If, like me, you’re too mean to pay for music via iTunes, you’ll know that one cost-free alternative is to listen to YouTube, which nowadays has nearly ever pop song ever recorded.
As well as modern studio tracks, there is a wealth of obscure footage that had previously gathered dust in film archives. The Clash being interviewed on regional television, for example, Toyah doing Germany’s answer to the Old Grey Whistle Test, and Japanese school bands doing AC-DC covers. And for those textbook nostalgia performances, there’s always YouTube clips from Top of the Pops – although as I discovered recently, these have their own unique reminder of how times have changed.
For at the start of many of the TOTP clips is a brief appearance from none other than Jimmy Savile, who was a presenter on the show for decades, and whose zany preambles now live on cyberspace. Click on a clip, and you will get a few brief seconds of him rambling manically before the camera cuts to the band.
It’s a sign that no matter how hard it might try, the BBC will never quite exorcise Savile’s ghosts from its past. But reminders of his presence aren’t just limited to re-runs on YouTube.
How many thousands of Brits, for example, are wondering what to with that old Jim’ll Fix it Medal stashed away in a drawer somewhere? And given the extent of his charity fundraising work, how many thousands more have been pictured with his arm draped round them in their local newspaper?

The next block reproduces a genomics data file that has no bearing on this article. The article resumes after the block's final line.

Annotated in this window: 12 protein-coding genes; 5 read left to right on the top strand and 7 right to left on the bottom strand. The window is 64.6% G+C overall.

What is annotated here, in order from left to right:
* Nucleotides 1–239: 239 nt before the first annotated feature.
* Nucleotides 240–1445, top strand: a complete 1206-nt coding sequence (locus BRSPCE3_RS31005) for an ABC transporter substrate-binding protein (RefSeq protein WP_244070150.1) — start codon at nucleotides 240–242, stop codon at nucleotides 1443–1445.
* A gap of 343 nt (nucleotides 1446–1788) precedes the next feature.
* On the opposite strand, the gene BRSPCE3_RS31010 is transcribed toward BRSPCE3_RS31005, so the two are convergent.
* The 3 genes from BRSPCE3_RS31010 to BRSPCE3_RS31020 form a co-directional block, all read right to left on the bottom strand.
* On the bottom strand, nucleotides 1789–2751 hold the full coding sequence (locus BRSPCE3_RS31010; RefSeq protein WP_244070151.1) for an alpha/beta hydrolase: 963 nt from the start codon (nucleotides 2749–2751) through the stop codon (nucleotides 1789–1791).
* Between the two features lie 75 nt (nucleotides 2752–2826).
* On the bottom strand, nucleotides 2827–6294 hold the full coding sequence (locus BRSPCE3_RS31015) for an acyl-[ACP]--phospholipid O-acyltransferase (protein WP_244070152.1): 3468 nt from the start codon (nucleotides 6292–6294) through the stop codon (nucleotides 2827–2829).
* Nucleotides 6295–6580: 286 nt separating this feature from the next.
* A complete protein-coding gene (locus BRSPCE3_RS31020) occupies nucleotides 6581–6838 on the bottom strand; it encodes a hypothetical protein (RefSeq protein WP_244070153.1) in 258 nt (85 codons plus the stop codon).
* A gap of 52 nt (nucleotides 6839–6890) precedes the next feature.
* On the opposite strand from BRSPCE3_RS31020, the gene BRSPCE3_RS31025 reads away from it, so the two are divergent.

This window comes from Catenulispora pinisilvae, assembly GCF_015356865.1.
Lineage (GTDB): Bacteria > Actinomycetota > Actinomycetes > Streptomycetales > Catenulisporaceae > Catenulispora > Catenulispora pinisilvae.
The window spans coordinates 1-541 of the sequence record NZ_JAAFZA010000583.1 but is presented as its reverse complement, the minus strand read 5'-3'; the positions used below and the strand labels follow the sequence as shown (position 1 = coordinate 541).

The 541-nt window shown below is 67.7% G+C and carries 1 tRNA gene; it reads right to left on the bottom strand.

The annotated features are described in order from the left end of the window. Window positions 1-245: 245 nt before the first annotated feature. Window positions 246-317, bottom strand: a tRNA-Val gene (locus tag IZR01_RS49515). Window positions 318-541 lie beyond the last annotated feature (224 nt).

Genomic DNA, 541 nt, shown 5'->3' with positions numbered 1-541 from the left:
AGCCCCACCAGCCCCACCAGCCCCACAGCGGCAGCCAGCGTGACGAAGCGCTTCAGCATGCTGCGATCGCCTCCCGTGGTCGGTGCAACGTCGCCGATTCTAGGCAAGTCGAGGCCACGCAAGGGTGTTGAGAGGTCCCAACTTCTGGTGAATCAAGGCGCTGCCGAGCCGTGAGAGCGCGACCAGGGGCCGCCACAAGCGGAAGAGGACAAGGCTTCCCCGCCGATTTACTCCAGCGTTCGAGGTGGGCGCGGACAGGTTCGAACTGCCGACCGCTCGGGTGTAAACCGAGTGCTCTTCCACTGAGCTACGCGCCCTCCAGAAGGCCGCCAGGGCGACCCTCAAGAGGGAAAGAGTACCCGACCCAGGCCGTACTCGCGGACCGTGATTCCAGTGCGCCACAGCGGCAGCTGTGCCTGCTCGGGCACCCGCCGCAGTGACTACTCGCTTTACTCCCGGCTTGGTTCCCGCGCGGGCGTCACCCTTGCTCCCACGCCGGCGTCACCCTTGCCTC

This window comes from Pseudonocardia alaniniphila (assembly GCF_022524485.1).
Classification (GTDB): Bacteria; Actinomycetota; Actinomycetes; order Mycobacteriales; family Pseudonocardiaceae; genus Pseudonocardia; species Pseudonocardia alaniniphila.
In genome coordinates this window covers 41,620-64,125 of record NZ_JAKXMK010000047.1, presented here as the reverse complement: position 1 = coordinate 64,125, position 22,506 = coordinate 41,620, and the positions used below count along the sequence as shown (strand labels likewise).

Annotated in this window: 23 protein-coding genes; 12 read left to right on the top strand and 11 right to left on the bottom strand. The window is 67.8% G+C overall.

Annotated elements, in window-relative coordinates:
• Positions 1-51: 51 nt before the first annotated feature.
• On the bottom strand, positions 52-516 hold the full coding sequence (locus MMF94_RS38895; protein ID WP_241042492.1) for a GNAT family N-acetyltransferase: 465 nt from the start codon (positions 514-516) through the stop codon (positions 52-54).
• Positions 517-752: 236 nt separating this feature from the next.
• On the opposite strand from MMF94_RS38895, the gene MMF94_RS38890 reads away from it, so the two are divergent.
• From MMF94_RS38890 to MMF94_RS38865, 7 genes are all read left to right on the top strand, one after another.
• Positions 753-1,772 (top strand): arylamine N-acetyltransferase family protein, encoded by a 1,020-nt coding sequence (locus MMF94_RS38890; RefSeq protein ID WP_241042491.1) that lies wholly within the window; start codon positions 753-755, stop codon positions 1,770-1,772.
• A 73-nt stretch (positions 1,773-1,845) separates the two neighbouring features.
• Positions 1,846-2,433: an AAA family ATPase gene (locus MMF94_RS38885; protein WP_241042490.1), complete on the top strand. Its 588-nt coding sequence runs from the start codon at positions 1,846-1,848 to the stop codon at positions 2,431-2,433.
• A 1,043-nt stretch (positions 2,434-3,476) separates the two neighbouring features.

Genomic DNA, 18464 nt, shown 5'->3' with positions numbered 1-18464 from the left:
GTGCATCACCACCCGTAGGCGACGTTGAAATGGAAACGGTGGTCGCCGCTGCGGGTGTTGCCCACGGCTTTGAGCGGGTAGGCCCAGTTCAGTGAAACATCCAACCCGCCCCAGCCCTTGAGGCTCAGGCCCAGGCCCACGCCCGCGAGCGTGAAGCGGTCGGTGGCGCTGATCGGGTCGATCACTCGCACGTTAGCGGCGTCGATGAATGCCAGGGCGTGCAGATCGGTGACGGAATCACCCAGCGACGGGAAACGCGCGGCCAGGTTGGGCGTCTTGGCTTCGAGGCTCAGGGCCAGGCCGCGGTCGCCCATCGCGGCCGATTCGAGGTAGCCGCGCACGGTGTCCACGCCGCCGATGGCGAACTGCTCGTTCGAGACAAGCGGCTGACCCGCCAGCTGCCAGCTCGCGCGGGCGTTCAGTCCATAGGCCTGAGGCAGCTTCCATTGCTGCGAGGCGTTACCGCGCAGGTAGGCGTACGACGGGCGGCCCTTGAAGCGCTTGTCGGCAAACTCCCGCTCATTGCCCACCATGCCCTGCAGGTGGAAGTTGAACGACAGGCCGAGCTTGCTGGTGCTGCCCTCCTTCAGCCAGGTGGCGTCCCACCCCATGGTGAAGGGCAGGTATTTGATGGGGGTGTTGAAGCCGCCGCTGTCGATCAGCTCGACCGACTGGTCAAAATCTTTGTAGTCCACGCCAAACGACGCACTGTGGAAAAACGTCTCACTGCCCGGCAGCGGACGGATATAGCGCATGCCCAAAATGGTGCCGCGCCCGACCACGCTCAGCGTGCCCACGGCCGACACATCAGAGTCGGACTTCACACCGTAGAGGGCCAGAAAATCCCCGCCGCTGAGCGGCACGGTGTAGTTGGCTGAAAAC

Savile, of course, isn’t the only celebrity whose fall from grace has left its mark in this way. In my own family photograph album, there is a photograph of my grandfather, a successful baker in Manchester, sitting at some gala dinner with Stuart Hall, the former sports presenter. I used to be rather proud of the photo, given Hall’s cult-like status as a sports broadcaster and all-round star of the North. Now, with Hall serving a 30-month jail term for sex attacks on young girls, I’m forced to think rather differently.
Yet one question continues to perplex me about the Savile scandal, and all those caught up in Operation Yewtree and its associated inquiries. Why is it that nearly all of the celebrities arrested – including those who have subsequently been exonerated – appear to be in the “naff” or “zany” end of the market, à la Savile and the Hairy Cornflake?
After all, nearly all British entertainers, mainstream and alternative, have their share of groupies and star-struck followers. Rock biographies from the 70s and 80s are packed with lurid anecdotes about debauched goings on – often with fans in their teens, and sometimes with scant regard to modern-day conventions of consent.
Surely, then, the potential for allegations of sexual misconduct should be huge? Yet to this day, no pop star who enjoys any remote degree of acclaim has had the finger pointed at them.
Is it because they are all completely innocent? Or do those who bring these accusations simply fear that they will believed in some cases, and not in others?